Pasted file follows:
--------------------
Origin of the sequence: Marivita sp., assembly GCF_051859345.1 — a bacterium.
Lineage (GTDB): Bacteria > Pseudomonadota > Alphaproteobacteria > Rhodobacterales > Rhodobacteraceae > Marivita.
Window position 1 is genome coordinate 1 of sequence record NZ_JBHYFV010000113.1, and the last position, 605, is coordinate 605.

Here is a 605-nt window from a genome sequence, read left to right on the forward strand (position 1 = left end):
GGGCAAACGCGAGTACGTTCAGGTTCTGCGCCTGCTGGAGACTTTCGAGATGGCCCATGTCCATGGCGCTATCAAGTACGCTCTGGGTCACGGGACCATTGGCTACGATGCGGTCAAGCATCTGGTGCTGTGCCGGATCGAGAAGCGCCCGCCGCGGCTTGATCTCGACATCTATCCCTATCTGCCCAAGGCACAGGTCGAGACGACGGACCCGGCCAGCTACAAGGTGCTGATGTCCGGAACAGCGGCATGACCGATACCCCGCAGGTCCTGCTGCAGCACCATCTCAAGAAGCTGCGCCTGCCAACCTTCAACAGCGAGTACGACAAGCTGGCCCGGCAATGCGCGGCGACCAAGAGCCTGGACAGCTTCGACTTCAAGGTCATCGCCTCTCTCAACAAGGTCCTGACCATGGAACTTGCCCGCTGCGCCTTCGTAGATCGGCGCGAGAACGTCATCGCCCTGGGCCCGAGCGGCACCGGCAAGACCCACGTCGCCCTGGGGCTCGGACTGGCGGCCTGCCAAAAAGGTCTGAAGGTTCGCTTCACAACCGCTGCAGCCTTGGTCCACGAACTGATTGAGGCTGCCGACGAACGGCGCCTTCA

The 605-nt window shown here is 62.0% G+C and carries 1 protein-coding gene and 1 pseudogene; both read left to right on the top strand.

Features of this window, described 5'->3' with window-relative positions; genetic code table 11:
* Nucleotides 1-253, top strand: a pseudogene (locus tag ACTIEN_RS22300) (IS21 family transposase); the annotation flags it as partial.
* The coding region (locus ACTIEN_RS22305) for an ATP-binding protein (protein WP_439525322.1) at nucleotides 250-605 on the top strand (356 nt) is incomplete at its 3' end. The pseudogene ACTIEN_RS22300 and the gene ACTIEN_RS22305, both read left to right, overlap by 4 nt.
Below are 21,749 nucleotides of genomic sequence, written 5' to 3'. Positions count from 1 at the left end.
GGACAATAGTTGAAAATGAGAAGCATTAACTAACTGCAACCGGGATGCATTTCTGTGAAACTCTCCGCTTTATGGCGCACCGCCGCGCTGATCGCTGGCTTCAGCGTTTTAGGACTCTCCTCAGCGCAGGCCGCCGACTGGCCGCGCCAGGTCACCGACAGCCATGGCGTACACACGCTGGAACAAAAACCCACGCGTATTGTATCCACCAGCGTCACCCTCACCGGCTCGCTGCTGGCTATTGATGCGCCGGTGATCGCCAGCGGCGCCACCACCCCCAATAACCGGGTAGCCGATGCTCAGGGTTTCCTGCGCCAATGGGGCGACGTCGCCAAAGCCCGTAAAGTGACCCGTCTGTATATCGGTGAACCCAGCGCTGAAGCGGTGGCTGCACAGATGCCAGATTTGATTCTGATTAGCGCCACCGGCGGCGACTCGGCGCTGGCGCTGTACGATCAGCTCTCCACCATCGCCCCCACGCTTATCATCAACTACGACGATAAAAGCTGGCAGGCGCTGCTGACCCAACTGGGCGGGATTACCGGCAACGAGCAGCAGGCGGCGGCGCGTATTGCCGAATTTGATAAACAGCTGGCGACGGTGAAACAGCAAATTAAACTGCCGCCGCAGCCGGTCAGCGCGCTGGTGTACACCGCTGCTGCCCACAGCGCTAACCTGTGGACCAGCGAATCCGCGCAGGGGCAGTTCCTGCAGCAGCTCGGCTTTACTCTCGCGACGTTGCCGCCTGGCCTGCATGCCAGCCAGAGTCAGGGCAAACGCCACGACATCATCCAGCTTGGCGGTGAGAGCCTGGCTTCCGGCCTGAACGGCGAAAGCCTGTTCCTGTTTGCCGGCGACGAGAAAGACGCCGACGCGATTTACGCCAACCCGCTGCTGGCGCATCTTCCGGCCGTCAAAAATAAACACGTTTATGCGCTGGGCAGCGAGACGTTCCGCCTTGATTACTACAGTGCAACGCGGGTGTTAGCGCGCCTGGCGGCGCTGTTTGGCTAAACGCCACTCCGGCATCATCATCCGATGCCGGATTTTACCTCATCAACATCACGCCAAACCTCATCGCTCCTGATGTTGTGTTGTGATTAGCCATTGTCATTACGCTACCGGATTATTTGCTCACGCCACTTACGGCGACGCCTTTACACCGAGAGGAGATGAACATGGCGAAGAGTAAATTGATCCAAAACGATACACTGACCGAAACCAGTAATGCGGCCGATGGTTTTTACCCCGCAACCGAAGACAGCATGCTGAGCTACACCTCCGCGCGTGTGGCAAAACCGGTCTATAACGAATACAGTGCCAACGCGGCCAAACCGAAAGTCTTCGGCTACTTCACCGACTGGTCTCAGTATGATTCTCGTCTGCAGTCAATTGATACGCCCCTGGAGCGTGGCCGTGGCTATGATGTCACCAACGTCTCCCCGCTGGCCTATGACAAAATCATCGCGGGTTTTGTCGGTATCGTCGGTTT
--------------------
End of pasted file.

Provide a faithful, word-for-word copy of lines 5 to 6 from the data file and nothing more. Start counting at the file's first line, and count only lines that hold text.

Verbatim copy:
GGGCAAACGCGAGTACGTTCAGGTTCTGCGCCTGCTGGAGACTTTCGAGATGGCCCATGTCCATGGCGCTATCAAGTACGCTCTGGGTCACGGGACCATTGGCTACGATGCGGTCAAGCATCTGGTGCTGTGCCGGATCGAGAAGCGCCCGCCGCGGCTTGATCTCGACATCTATCCCTATCTGCCCAAGGCACAGGTCGAGACGACGGACCCGGCCAGCTACAAGGTGCTGATGTCCGGAACAGCGGCATGACCGATACCCCGCAGGTCCTGCTGCAGCACCATCTCAAGAAGCTGCGCCTGCCAACCTTCAACAGCGAGTACGACAAGCTGGCCCGGCAATGCGCGGCGACCAAGAGCCTGGACAGCTTCGACTTCAAGGTCATCGCCTCTCTCAACAAGGTCCTGACCATGGAACTTGCCCGCTGCGCCTTCGTAGATCGGCGCGAGAACGTCATCGCCCTGGGCCCGAGCGGCACCGGCAAGACCCACGTCGCCCTGGGGCTCGGACTGGCGGCCTGCCAAAAAGGTCTGAAGGTTCGCTTCACAACCGCTGCAGCCTTGGTCCACGAACTGATTGAGGCTGCCGACGAACGGCGCCTTCA

The 605-nt window shown here is 62.0% G+C and carries 1 protein-coding gene and 1 pseudogene; both read left to right on the top strand.